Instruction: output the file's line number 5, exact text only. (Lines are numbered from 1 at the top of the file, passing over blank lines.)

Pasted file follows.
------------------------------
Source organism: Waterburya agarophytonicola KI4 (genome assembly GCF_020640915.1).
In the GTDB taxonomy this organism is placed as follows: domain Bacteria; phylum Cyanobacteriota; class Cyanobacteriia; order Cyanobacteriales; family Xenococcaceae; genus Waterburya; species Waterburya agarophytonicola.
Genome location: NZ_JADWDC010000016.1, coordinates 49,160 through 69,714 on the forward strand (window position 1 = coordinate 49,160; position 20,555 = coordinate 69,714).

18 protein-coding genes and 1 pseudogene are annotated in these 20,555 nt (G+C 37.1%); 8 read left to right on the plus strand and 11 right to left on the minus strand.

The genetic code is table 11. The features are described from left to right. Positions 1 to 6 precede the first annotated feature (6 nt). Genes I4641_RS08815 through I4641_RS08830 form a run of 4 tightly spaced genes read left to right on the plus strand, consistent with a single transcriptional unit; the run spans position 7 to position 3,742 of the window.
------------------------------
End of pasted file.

The genetic code is table 11. The features are described from left to right. Positions 1 to 6 precede the first annotated feature (6 nt). Genes I4641_RS08815 through I4641_RS08830 form a run of 4 tightly spaced genes read left to right on the plus strand, consistent with a single transcriptional unit; the run spans position 7 to position 3,742 of the window.